The writings of Jo Littler from the book “Against Meritocracy: Culture, Power, and Myths of Mobility” will be discussed in terms of how the myth of meritocracy has been incorporated into American society and how this insidious myth conceals and rationalizes inequality in the United States. Several key aspects of meritocracy will be investigated.
Meritocracy, Intelligence, and Education
Of the five problems with meritocracy, Littler explains that the second issue is that it assumes innate attributes of intelligence and aptitude (Littler, 2018). By assuming that these traits are inherent, meritocracy leaves little room for individuals who may be considered inept or unintelligent to improve their station in life or move up the ladder. We see standardized testing in schools, IQ tests, and so forth without taking into account the social or social-psychological factors that affect a person’s intelligence, test-taking ability, etc. By taking this stance, meritocracy views intelligence as linear and inborn and rationalizes it by using terms such as “gifted” to children who seem exceptionally above their peers in terms of intellect. However, it does not account for different types of intelligence, that people can change their intelligence, or that certain factors- especially socioeconomic status- play a major role in determining this narrow view of intelligence.
Littler elaborates on the subject of American education and references Hannah Arendt’s essay, “The Crisis in Education” which addressed the falling educational standards in the United States (Littler, 2018, pg. 37-38). Arendt talks about the social aspects of American education, authority, and “ability”, and how the utilization of terms such as “gifted” or choosing only small numbers of students who have the “ability” to enter grammar school is detrimental and contradicts equality. Whilst Arendt may be speaking of England, we can just as easily see this same notion in the U.S.
When we look at how the American education system is supposed to promise equal learning and educational opportunities to succeed, one can quickly deduce that this is not the reality. Wealthy neighborhoods have better schools, wealthy parents spend more quality time with their children in terms of reading books or engaging socially, and students from wealthy families have access to better colleges. Dasgupta highlights many of these failings in the chapter “Education: The Great equalizer?” when she talks about family income inequality and geographic location (Dasgupta, 2015). Families from low socioeconomic backgrounds have less of almost everything that matters when it comes to education- less time to spend with their children, less money for books or supplemental educational resources (i.e. tutoring) or recreation, and their children attend poor schools due to their geographic locations in poor neighborhoods. When a child from this background is of college age, they are now woefully behind their wealthy peers. Combined with the rising cost of college, the financial need to go directly into the workforce, and other factors, it’s small wonder that when we look closely at education we can see that it is not the “great equalizer” it is touted to be.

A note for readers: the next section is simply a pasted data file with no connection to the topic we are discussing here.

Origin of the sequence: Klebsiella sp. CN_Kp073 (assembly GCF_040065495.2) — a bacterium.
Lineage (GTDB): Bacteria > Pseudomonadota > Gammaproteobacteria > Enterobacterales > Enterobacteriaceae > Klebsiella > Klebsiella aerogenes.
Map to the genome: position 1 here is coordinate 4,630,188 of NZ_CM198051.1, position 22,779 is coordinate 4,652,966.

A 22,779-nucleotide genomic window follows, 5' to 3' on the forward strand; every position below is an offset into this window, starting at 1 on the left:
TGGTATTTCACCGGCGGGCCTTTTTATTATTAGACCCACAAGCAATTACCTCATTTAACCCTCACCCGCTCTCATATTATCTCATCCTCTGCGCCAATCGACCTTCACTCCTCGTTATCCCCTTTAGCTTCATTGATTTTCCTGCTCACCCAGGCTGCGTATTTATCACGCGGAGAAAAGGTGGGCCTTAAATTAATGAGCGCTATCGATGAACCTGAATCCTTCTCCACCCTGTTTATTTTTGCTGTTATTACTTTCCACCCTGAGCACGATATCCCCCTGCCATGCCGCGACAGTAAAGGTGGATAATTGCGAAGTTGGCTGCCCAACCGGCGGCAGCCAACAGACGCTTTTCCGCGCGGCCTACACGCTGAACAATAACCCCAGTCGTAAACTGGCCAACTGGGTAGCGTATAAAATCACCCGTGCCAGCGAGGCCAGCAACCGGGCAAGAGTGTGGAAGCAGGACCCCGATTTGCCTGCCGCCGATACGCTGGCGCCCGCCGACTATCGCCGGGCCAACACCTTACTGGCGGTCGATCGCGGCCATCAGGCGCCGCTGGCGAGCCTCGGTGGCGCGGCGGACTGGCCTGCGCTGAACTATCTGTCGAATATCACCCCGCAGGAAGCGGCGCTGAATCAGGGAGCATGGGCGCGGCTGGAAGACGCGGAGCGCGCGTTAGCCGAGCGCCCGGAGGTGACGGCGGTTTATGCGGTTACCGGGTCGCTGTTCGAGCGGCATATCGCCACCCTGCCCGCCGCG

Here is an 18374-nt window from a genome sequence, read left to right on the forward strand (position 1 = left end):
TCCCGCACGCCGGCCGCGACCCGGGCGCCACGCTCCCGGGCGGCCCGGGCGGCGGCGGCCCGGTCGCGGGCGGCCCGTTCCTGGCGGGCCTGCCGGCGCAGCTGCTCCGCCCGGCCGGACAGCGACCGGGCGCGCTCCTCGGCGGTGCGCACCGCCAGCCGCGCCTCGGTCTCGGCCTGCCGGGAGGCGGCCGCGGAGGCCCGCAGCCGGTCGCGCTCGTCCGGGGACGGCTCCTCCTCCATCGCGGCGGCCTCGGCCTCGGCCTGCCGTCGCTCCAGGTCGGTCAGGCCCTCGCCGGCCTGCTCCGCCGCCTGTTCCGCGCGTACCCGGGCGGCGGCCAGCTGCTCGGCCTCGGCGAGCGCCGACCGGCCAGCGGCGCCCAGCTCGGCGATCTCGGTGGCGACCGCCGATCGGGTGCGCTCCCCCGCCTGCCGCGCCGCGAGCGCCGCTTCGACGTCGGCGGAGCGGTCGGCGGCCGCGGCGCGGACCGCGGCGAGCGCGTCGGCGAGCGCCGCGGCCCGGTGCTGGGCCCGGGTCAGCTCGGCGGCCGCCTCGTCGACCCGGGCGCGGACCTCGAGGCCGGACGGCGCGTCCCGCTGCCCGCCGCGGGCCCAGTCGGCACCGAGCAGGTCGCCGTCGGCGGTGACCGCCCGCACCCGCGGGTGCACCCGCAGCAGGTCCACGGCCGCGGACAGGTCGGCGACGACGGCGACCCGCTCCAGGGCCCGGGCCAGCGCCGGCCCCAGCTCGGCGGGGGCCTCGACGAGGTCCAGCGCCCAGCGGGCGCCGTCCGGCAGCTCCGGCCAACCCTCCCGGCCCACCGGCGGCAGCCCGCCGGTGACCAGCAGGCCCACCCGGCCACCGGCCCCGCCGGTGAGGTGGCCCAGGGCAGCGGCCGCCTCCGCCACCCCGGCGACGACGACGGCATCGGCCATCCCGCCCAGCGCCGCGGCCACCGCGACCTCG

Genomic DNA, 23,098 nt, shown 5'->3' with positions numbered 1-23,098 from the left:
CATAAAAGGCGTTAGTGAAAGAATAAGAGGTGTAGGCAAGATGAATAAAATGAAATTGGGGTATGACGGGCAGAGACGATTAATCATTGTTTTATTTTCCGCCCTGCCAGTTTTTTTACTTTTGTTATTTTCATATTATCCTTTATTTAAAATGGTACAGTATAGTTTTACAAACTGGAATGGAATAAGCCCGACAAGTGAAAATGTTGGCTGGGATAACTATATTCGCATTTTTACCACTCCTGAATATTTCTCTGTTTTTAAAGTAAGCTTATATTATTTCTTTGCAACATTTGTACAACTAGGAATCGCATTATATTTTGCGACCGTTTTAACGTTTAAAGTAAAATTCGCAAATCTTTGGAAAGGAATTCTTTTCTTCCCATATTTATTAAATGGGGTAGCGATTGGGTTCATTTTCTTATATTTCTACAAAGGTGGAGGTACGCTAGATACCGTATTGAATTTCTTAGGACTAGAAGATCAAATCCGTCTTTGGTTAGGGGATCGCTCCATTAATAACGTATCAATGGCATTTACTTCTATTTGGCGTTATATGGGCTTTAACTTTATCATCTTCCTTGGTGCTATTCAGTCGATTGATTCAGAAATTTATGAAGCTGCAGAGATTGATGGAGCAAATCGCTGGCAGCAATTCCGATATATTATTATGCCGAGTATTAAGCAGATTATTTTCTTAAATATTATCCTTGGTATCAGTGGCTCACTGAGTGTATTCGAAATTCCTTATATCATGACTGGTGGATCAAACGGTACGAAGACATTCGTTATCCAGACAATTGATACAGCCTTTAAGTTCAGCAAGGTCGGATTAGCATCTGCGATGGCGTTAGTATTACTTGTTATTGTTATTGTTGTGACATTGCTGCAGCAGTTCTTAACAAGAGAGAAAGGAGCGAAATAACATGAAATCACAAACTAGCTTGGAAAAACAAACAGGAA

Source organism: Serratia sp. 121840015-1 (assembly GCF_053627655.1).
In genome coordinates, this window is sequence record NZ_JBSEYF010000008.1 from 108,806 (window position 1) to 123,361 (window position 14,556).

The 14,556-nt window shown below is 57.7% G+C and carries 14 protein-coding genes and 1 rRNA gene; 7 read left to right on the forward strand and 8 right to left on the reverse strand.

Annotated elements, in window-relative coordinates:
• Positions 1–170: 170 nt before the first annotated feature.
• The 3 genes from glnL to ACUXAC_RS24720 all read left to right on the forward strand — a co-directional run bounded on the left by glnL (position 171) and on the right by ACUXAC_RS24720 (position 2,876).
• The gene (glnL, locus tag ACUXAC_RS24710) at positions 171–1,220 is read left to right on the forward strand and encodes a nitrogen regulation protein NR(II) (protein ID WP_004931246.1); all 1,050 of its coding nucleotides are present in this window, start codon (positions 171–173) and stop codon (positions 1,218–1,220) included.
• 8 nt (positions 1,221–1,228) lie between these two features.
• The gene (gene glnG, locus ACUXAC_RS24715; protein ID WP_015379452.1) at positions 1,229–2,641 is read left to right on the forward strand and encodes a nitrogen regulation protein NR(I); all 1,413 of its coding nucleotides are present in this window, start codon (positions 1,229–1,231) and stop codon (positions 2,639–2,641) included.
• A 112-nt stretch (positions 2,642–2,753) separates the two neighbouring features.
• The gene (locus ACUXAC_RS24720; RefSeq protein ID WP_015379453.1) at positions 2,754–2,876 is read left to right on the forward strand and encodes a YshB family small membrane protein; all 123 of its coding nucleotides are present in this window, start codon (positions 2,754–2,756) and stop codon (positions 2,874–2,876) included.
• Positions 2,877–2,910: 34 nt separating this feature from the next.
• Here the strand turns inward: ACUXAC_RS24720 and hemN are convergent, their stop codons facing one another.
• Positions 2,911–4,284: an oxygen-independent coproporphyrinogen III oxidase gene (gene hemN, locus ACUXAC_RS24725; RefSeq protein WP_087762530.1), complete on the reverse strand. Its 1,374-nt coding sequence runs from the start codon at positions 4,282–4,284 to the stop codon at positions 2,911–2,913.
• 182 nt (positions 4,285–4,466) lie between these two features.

Climbing the Ladder
Another problem with meritocracy is its propensity for implying that anyone who works hard enough can have upward social mobility. It fails to recognize or address that some people have a more difficult time “climbing the ladder” (Littler, 2018). A person born into a wealthy family already has a head start up the ladder (not to mention a safety net at the bottom) while a person born into poverty is disadvantaged from the start. The same can be said of race, immigration status, social status, physical ability, mental health, and so on and so forth. In a neoliberal economy, rising the ranks or increasing status means increasing one’s financial worth and consumer power, and great emphasis is placed on individual hard work and merit.
The narrative that anyone who works hard can get what they want falls apart when we realize that even if the playing field is truly “level”, the players themselves still have different advantages or disadvantages and the competition is hardly fair. An example is that of a child born into a low socioeconomic status with a minor physical disability. Poor people frequently receive poor medical care, less effective treatment, and have worse outcomes. This child’s family likely works and has less time to spend with the child for therapy or even access to a high-quality doctor in terms of locations and transportation. Now, if a child of a wealthy family is born with that same disability, the child has a better chance at having high-quality care, a good outcome, financial support, a financial safety net, more time spent with family, etc. These children did not start as “equals”, as one has the obvious advantage right out of the gate. As is stated in chapter two of the Littler book, “putting a competitive vision of meritocracy into play is not hugely conspicuous or controversial at a time when there is a strong social safety net” (Littler, 2018, pg. 40). The person who will see meritocracy in a positive light is the one who starts with the advantage.
Ironically, because the ideas and legitimization of meritocracy have been embedded in American society, there is an inherent belief that it is right and just and explains away inequality, which in turn leaves inequalities unaddressed (Mijs, 2019). The American cultural ideal, or the American Dream, perpetuates meritocracy even as does the neoliberal agenda. By combing the two we have the narrative reinforced with such gusto that even those who are disadvantaged and at the bottom of the ladder with the rungs few and far between rationalize their own position. In Mijs article, The paradox of inequality: income inequality and belief in meritocracy go hand in hand”, in the Socio-Economic Review, it is stated that: “Research indeed suggests that the public increasingly blames the poor for their misfortune and praises the successes of the ‘meritocratic’ rich” (MacLeod et al., 1999; Weaver et al., 1995; Hills, 2005), (Mijs, 2019).